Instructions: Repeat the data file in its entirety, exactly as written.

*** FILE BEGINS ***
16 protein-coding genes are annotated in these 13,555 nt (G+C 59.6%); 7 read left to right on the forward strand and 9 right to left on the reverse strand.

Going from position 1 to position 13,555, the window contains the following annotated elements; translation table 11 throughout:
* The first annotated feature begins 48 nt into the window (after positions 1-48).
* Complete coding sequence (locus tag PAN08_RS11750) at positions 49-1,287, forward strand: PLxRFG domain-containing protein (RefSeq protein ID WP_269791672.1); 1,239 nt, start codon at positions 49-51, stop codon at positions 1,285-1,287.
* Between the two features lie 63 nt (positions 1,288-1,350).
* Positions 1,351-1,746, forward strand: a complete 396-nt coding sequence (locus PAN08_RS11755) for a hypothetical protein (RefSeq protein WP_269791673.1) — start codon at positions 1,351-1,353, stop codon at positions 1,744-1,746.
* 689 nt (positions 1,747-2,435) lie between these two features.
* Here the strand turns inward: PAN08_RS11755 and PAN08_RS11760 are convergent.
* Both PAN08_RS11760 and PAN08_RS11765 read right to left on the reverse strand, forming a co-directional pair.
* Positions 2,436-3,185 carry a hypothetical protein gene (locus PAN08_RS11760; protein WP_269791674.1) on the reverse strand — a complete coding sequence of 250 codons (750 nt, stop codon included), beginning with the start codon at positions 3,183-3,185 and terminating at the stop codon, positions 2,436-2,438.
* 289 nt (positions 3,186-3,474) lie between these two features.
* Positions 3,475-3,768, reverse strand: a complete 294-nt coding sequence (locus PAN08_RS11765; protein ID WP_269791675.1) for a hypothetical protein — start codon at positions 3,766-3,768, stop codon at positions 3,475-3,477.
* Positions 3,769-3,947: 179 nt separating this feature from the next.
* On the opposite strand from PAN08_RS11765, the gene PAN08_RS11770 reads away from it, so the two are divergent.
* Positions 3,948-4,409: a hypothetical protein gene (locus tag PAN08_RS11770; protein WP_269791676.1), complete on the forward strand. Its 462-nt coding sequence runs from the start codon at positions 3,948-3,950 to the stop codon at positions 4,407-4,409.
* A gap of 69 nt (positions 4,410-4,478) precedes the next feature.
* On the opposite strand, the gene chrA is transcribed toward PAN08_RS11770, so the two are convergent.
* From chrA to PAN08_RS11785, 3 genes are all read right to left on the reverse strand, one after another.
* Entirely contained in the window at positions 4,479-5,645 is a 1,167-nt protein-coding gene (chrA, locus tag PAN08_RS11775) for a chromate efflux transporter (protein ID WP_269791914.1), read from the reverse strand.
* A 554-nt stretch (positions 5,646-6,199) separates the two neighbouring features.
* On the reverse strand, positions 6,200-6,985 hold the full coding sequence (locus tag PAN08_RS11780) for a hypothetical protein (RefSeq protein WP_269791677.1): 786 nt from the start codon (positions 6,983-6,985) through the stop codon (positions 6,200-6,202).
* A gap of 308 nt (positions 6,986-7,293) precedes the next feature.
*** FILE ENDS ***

16 protein-coding genes are annotated in these 13,555 nt (G+C 59.6%); 7 read left to right on the forward strand and 9 right to left on the reverse strand.

Going from position 1 to position 13,555, the window contains the following annotated elements; translation table 11 throughout:
* The first annotated feature begins 48 nt into the window (after positions 1-48).
* Complete coding sequence (locus tag PAN08_RS11750) at positions 49-1,287, forward strand: PLxRFG domain-containing protein (RefSeq protein ID WP_269791672.1); 1,239 nt, start codon at positions 49-51, stop codon at positions 1,285-1,287.
* Between the two features lie 63 nt (positions 1,288-1,350).
* Positions 1,351-1,746, forward strand: a complete 396-nt coding sequence (locus PAN08_RS11755) for a hypothetical protein (RefSeq protein WP_269791673.1) — start codon at positions 1,351-1,353, stop codon at positions 1,744-1,746.
* 689 nt (positions 1,747-2,435) lie between these two features.
* Here the strand turns inward: PAN08_RS11755 and PAN08_RS11760 are convergent.
* Both PAN08_RS11760 and PAN08_RS11765 read right to left on the reverse strand, forming a co-directional pair.
* Positions 2,436-3,185 carry a hypothetical protein gene (locus PAN08_RS11760; protein WP_269791674.1) on the reverse strand — a complete coding sequence of 250 codons (750 nt, stop codon included), beginning with the start codon at positions 3,183-3,185 and terminating at the stop codon, positions 2,436-2,438.
* 289 nt (positions 3,186-3,474) lie between these two features.
* Positions 3,475-3,768, reverse strand: a complete 294-nt coding sequence (locus PAN08_RS11765; protein ID WP_269791675.1) for a hypothetical protein — start codon at positions 3,766-3,768, stop codon at positions 3,475-3,477.
* Positions 3,769-3,947: 179 nt separating this feature from the next.
* On the opposite strand from PAN08_RS11765, the gene PAN08_RS11770 reads away from it, so the two are divergent.
* Positions 3,948-4,409: a hypothetical protein gene (locus tag PAN08_RS11770; protein WP_269791676.1), complete on the forward strand. Its 462-nt coding sequence runs from the start codon at positions 3,948-3,950 to the stop codon at positions 4,407-4,409.
* A gap of 69 nt (positions 4,410-4,478) precedes the next feature.
* On the opposite strand, the gene chrA is transcribed toward PAN08_RS11770, so the two are convergent.
* From chrA to PAN08_RS11785, 3 genes are all read right to left on the reverse strand, one after another.
* Entirely contained in the window at positions 4,479-5,645 is a 1,167-nt protein-coding gene (chrA, locus tag PAN08_RS11775) for a chromate efflux transporter (protein ID WP_269791914.1), read from the reverse strand.
* A 554-nt stretch (positions 5,646-6,199) separates the two neighbouring features.
* On the reverse strand, positions 6,200-6,985 hold the full coding sequence (locus tag PAN08_RS11780) for a hypothetical protein (RefSeq protein WP_269791677.1): 786 nt from the start codon (positions 6,983-6,985) through the stop codon (positions 6,200-6,202).
* A gap of 308 nt (positions 6,986-7,293) precedes the next feature.